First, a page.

Feb. 21, 2020 -
"Business Process Task Library", that's quite a mouthful, and what does it actually mean? For that, we need to lay out some context first.
The Common Ground movement in the Dutch IT landscape
The Common Ground movement is an initiative to improve the Dutch municipal data landscape. One of the core values is to get a grip on the data being exchanged, with a focus on eliminating duplication, facilitate innovation and make it possible to be GDPR compliant. It embraces privacy-by-design.
To achieve that, an architecture with 5 distinct 'layers' is to be implemented, breaking up the traditional, opaque silos that applications/processes currently are. The layers are defined as:
What's the current state?
Up until now there's been a substantial effort to standardize on some APIs - short for Application Programming Interfaces. This is a broad term, but in the current context, we're mostly talking about web-based APIs to exchange data between applications. This plays out on the second layer.
VNG Realisatie has developed some API standards supporting "Zaakgericht Werken" (Zaken API, Documenten API, Catalogi API, Besluiten API, Notificaties API and Autorisaties API), while Haal Centraal has been working on the BRP, BRK, BAG, BRT, BGT...
Probably a number of projects haven't been mentioned here, but that's mostly because we haven't been involved with them yet, and the relevance for this blog post is limited to the common concepts anyway.
Now, what's the deal with BPTL?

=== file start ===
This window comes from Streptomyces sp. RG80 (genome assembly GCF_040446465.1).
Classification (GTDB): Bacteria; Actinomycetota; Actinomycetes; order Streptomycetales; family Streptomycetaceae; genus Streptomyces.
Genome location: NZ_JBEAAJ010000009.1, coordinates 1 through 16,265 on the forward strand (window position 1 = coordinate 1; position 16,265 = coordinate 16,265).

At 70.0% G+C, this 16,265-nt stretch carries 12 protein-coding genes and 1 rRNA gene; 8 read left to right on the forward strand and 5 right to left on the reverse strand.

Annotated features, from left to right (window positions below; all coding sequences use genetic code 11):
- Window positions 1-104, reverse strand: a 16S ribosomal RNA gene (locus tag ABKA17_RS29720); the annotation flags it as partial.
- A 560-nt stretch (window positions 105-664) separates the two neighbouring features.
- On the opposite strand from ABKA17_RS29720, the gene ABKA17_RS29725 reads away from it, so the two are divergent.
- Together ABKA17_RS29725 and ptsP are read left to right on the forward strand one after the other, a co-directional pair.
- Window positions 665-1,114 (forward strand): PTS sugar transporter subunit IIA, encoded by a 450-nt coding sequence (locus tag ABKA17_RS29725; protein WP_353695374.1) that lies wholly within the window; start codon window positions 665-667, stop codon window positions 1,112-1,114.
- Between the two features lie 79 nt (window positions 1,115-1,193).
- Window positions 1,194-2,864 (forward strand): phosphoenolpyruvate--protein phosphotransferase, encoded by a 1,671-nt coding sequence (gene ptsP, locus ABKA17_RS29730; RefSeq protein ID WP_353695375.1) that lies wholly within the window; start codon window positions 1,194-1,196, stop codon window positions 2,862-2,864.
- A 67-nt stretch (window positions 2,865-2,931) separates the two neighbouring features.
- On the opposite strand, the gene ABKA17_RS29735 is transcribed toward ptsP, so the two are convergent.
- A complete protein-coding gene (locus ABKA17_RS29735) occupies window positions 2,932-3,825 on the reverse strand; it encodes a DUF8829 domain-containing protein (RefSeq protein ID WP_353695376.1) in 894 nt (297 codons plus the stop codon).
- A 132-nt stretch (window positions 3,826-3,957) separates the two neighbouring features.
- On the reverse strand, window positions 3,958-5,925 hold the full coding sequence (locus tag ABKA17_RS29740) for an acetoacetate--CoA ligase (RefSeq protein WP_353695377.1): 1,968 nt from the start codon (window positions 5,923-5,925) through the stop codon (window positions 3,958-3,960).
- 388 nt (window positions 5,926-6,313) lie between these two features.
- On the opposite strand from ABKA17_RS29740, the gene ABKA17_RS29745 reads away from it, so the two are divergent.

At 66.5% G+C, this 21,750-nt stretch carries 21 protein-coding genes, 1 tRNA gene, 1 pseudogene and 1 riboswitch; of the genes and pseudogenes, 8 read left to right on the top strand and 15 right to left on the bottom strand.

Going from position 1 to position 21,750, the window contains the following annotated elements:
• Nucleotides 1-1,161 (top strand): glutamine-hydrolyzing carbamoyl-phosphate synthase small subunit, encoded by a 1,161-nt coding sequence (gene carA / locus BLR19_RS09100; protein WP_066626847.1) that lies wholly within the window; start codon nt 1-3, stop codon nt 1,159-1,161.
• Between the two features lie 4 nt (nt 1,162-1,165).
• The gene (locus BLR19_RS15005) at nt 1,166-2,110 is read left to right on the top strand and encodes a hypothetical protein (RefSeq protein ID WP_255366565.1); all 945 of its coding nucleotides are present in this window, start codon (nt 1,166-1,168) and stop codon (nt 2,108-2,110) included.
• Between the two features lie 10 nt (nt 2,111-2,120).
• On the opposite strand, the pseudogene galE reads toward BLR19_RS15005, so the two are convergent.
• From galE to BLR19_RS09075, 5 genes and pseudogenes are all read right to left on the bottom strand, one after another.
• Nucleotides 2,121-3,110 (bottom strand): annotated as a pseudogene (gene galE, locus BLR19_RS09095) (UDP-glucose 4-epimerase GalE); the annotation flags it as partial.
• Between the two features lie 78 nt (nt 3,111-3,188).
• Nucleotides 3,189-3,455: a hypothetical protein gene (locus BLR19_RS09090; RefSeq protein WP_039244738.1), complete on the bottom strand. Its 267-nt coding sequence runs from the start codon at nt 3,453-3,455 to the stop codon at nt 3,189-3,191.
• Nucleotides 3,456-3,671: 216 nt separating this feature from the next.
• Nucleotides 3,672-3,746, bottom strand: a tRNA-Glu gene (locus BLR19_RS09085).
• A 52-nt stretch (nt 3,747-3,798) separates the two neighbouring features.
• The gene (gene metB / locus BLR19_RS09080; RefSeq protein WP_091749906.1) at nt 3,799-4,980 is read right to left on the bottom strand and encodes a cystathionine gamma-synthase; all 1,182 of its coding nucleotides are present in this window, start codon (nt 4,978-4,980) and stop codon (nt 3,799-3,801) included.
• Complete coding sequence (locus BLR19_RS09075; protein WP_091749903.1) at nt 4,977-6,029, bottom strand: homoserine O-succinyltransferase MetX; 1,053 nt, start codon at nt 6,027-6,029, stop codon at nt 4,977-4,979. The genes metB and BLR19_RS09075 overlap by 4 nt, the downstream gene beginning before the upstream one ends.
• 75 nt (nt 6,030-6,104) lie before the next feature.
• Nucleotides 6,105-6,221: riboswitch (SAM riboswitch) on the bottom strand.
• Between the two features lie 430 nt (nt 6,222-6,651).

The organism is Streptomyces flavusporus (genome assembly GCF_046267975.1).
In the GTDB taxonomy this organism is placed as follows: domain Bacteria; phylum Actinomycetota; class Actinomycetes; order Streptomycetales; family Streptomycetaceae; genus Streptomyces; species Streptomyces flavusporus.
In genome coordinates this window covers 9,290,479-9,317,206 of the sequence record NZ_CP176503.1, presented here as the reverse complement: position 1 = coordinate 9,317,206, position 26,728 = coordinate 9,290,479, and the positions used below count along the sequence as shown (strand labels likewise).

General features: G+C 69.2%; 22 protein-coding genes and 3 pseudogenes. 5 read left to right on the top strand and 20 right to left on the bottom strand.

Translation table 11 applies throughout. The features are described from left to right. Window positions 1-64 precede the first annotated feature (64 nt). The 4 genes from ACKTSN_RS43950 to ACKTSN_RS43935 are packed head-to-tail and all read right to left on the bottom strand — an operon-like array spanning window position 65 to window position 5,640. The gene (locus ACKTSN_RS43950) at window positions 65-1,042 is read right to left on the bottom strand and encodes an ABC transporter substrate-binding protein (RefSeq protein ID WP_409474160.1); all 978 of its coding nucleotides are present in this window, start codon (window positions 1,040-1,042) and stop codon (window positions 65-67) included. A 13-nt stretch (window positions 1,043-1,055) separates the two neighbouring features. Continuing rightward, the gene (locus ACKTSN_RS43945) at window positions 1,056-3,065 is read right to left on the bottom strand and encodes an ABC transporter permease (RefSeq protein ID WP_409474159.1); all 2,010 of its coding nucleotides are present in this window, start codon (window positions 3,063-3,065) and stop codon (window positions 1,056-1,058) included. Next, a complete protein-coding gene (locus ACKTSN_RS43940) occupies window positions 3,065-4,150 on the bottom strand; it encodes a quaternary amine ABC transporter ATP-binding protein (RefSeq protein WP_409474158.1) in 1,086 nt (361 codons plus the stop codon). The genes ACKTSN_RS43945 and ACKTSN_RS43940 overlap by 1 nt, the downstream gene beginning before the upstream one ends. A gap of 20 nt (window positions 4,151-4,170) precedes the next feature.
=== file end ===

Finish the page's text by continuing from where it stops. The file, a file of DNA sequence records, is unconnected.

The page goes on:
While efforts so far have mostly been focused (and advertised) on layers 2 and 3 in the form of API standards and projects such as NLX or the App store for integration, the interaction and process layers are still pretty vague.
Enter the Utrecht Proeftuin ("playground"), where we can explore these new ideas, implement and test the theory and promises of Common Ground. All of this in a greenfield approach without affecting the real business or daily operations. Maykin Media has been involved in this for some time now, together with other market suppliers, each playing to their strengths.
For municipalities, low- or zero-code environments are desirable, as it allows them to design, build, implement and tweak real business processes without being dependent on developers or software suppliers too much. This should in theory also prevent unexpected costs because of development spikes. Another advantage is that it reduces vendor lock-in.
BPMN (Business Process Model and Notation) is an international standard to graphically model and represent internal business procedures. It's also machine-readable by existing software to execute these processes. This is a pretty sweet deal - having a process engine powered by BPMN allows you to follow the process without deviating (as a staff member), and it provides room to automate (parts of) the execution while being self-documenting. Ideally, a minimal amount of code would have to be written, and what needs to be developed can be done so once and re-used easily.
This fits the Common Ground model on layer 4. Process definitions can be shared between organizations because of the BPMN standard, encouraging re-use.
However, there is one major disconnect. BPMN is a well-known global standard. Standard tasks such as assigning to a particular user, sending e-mails (automatically) are readily available in the major process engines. On the other hand, Dutch-government-specific APIs (such as the BRP or Zaken API) require custom development to actually be consumed. While the APIs may be standardized in the Netherlands, on a global scale they are not relevant enough for pre-made solutions to exist (yet).